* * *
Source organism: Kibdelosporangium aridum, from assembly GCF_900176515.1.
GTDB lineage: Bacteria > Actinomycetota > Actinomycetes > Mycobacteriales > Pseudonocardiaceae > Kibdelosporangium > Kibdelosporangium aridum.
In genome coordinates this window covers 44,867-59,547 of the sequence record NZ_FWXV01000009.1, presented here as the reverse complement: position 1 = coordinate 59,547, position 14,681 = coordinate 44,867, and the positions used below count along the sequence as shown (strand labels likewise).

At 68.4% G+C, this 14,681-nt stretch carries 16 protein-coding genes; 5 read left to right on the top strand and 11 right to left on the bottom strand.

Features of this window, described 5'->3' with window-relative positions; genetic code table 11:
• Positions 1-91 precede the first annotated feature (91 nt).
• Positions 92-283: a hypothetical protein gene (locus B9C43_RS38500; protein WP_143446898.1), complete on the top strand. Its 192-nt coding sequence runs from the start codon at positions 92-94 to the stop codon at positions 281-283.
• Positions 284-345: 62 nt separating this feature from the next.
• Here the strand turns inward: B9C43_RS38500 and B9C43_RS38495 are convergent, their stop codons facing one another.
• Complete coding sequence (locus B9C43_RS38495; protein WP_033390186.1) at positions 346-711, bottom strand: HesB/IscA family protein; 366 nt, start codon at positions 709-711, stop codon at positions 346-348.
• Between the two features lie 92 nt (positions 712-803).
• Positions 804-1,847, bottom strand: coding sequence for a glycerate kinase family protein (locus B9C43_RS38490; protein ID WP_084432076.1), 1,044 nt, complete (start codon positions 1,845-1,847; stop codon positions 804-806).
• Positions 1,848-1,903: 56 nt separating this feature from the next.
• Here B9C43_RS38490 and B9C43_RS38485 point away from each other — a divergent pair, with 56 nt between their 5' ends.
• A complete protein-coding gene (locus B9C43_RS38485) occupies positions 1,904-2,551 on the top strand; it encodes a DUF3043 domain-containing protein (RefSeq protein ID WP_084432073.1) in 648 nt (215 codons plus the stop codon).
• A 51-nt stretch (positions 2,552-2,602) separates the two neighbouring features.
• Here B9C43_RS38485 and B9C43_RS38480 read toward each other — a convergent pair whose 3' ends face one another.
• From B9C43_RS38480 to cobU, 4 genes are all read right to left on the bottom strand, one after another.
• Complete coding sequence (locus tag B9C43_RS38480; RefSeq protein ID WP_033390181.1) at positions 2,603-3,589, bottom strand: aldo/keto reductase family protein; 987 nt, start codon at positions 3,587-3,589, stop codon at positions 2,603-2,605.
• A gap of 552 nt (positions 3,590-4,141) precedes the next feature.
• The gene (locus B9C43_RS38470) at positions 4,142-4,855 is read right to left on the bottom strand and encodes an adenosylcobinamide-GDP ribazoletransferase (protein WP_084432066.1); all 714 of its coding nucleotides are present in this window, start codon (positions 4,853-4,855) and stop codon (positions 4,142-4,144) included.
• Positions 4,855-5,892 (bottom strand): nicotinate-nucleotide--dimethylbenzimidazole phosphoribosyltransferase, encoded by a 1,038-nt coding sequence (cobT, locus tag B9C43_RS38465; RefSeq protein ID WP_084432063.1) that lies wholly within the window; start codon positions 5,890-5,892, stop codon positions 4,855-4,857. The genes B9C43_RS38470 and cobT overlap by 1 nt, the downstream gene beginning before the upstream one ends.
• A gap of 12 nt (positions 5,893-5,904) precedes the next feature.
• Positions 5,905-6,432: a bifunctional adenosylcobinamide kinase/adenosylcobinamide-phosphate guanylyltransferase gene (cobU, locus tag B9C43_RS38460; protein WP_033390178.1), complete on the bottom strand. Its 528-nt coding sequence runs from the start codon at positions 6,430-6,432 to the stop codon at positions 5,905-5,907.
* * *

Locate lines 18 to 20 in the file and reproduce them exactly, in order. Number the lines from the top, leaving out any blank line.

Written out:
• From B9C43_RS38480 to cobU, 4 genes are all read right to left on the bottom strand, one after another.
• Complete coding sequence (locus tag B9C43_RS38480; RefSeq protein ID WP_033390181.1) at positions 2,603-3,589, bottom strand: aldo/keto reductase family protein; 987 nt, start codon at positions 3,587-3,589, stop codon at positions 2,603-2,605.
• A gap of 552 nt (positions 3,590-4,141) precedes the next feature.